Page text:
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The SPDS And Why They Are Important To A Buyer . . . No We Are Not Talking About Potatoes

Sep 05

filed under: Buying A Home, Real Estate

So after tons of hours, days or months you have finally found that special property that you have contracted to purchase. Your ten day property inspection period is just about to start. Your Realtor® has now provided you with what is known in the real estate world as the “SPDS” from the seller of the property. SPDS is short for Sellers Property Disclosure Statement and you need to pay very close attention to what your Seller has disclosed in this six page document.

I am sure you are familiar with the real estate phrase “location, location, location”. Well as a Realtor® we advise our Sellers to “disclose, disclose, disclose”. Here’s what you need to know about the SPDS.

The Sellers Property Disclosure Statement is divided in to six general Sections.

  1. Ownership and Property asks for general information about the property, such as location, ownership and occupancy. Any seller, whether or not that seller has actually lived in the property, should be able to answer most, if not all, of the questions in this section.
  2. Building and Safety Information asks for information regarding the physical aspects of the property, such as past or present problems with the property and any work or improvements made to the property.  Has there been any current or past presence of termites or other wood destroying organisms on the property. How about any scorpions or other possible “pests”.
  3. Utilities whether the property currently receives the listed utilities and who the providers are. Any possible drinking water issues.
  4. Environmental information covers issues regarding environmental hazards, issues relating to soil settlement/expansion, drainage/grade or erosion, airport or traffic noise, odors, mold issues either past or present.  Have there been any conditions that are conducive to mold growth, such as past or present dampness/moisture, flooding, and water damage or water leaks of any kind.
  5. Sewer/Waste Water Treatment should reveal if the entire property is connected to a sewer and if so, where the sewer connection has been professionally verified. If the property is served by an on-site wastewater treatment facility, i.e., a septic or alternative wastewater system, a variety of additional information is required.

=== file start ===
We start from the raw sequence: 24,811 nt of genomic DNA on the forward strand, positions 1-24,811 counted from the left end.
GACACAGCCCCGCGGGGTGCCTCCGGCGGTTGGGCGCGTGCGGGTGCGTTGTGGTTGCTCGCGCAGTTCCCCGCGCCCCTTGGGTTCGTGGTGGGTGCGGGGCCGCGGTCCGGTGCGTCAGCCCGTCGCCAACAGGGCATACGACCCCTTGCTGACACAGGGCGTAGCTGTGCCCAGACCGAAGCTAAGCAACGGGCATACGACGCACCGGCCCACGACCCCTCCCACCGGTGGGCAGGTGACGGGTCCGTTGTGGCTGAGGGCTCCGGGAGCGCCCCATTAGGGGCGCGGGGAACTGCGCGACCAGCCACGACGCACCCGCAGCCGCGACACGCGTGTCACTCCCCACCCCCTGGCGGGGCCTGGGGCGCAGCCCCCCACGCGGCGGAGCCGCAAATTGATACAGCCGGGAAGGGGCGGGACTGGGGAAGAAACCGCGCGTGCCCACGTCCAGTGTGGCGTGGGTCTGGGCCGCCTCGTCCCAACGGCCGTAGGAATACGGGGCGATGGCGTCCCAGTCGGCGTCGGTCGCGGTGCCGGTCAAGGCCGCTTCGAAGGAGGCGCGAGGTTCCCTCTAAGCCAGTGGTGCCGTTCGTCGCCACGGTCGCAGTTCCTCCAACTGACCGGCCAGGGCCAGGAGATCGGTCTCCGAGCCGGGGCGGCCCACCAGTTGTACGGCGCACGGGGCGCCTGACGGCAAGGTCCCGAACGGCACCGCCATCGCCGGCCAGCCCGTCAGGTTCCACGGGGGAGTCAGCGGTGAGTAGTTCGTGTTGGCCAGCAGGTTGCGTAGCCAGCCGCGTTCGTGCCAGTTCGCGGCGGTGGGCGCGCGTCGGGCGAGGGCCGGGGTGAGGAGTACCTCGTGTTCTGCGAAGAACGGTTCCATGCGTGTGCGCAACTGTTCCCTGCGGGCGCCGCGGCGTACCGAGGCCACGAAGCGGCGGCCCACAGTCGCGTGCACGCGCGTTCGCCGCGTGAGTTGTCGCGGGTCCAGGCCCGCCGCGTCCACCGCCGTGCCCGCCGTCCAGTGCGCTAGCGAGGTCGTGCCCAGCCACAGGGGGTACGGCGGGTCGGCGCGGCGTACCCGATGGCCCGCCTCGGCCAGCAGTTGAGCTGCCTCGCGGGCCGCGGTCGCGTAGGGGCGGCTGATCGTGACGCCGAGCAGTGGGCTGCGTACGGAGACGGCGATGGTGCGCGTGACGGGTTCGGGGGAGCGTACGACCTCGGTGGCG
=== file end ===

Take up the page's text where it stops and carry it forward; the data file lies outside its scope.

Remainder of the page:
6. Other Conditions and Factors – Additional information should disclose any other important information concerning the property that might affect your decision-making process, the value of the property,or its use, and to make neccessary explanations.

As you can see these issues and how the Seller has responded to any of the questions relating to these issues in his/her disclosure statement are extremely important to you. Having advance knowledge about the property you are purchasing not only makes you an informed buyer but the information provided in this document by your seller provides great reference material for you when you are doing your home inspection and your due diligence during the ten day inspection period.

Items of concern to you in the disclosure statement should be discussed with your home inspector so he can give closer attention to any of those items during his inspection.   Additional followup questions for the seller may also be necessary if you feel the Seller did not give enough information about a particular disclosure.  There could be some things that the seller disclosed that will require some further investigation on your part that may not be related to property inspection items. Some examples of this could be highway traffic noise, barking dogs, odors from a distant farm.

Bottom line, go over the SPDS closely with your Realtor®. It is not just another document for you to sign or initial. If for some reason you don’t receive a SPDS or receive one that is partially filled out because the seller states “I have never lived in the property and therefore have no knowledge about the property” I would advise you to be very cautious. Do your due diligence, hire a good property inspector. This is a big investment you are purchasing, it deserves your utmost attention.

Written by Howard Harris